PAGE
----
I have attended church services all my life, but there is one in particular that I will never forget. It happened many years ago in a little town in the eastern part of Cuba, but I can still hear the music and picture the faces of God’s people worshiping our Lord. The church’s town was also one of the poorest places I have visited. The town was established around a sugar cane factory that closed because, at one point, it was cheaper for them to import sugar than to produce it. However, when the country that was providing financial aid, sugar, and many other goods to Cuba stopped doing that, the Cuban economy, in general, and in this town in particular, collapsed. The church building did not have windows; they had two musical instruments, one maraca and one guitar with four strings, because they could not replace the two missing.
Amid this dire financial situation, the worship service at the church reflected the spiritual awakening Cuba was experiencing at that time. People filled the building, and many more joined the service from the outside and looked through the window holes. The worship music was amazing, and one song broke me to tears as I experienced how people sang with a true faith conviction that I had not seen before and that I long to experience again. The song lyrics expressed the belief of genuine hope in the Lord who loves us and is in control even in the middle of desperate circumstances. These believers smiled as they sang, “There is a house better than my current house, this is the house the Lord is building for me. I find comfort and joy in this situation, and I cannot wait to go there and be with my Lord.” The hope of these Cuban brethren was genuine and contagious. I was first impressed by their economic condition but immediately experienced what it is like to trust the Lord with complete confidence that he will act on our behalf. These believers were not concerned for their current houses but were anticipating with hope the “house” that Jesus promised to prepare for his disciples so they would live with him forever (John 14:1-3). This worship service was indeed filled with hope.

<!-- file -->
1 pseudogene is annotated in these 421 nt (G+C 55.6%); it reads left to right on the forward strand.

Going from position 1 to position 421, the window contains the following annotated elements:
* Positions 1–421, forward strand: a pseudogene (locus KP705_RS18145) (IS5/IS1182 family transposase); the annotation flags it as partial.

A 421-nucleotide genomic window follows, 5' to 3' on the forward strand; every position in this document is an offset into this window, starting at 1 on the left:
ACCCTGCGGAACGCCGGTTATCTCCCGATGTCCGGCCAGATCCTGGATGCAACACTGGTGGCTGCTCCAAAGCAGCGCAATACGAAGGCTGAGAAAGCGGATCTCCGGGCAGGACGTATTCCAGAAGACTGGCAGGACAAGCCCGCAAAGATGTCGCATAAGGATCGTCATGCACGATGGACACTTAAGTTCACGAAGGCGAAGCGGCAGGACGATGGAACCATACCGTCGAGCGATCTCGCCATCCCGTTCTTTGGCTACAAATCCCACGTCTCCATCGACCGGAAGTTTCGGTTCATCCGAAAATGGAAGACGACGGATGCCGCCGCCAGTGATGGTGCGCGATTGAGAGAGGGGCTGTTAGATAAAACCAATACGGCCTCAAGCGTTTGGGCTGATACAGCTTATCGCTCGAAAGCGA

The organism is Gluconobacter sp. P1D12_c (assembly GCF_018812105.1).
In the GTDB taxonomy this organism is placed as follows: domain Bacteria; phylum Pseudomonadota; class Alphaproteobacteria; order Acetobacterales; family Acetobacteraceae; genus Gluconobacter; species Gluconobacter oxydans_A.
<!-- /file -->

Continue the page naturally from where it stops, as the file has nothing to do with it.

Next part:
The prophet Isaiah offers us an invitation to wait in the Lord. If we are honest, nobody wants to wait. We all want immediate results. For some, a “waiting room” at a doctor’s office or a government agency looks like torture. An encouragement to wait for a solution when things are difficult seems contradictory to most of us. However, Isaiah’s invitation has a vital focus: the Lord. Our Lord is faithful, his presence is constant, and his deliverance is coming. Therefore, we can patiently wait with hope. Theologian Jurgen Moltmann explains that “hope is nothing else than the expectation of those things which faith has believed to have been truly promised by God.” We can wait in the Lord because we have hope and the assurance of a faithful God who cares for us.
Our Father, we are grateful for Jesus Christ, who fulfills your promises and is the focus of our hope. As we patiently anticipate his coming, we wait with the hope that sustains us regardless of our present circumstances because we know something better is coming. As we wait, we all proclaim, “Come, Lord Jesus!”
Note: This Biola University Advent Devotional was published on December 16, 2023.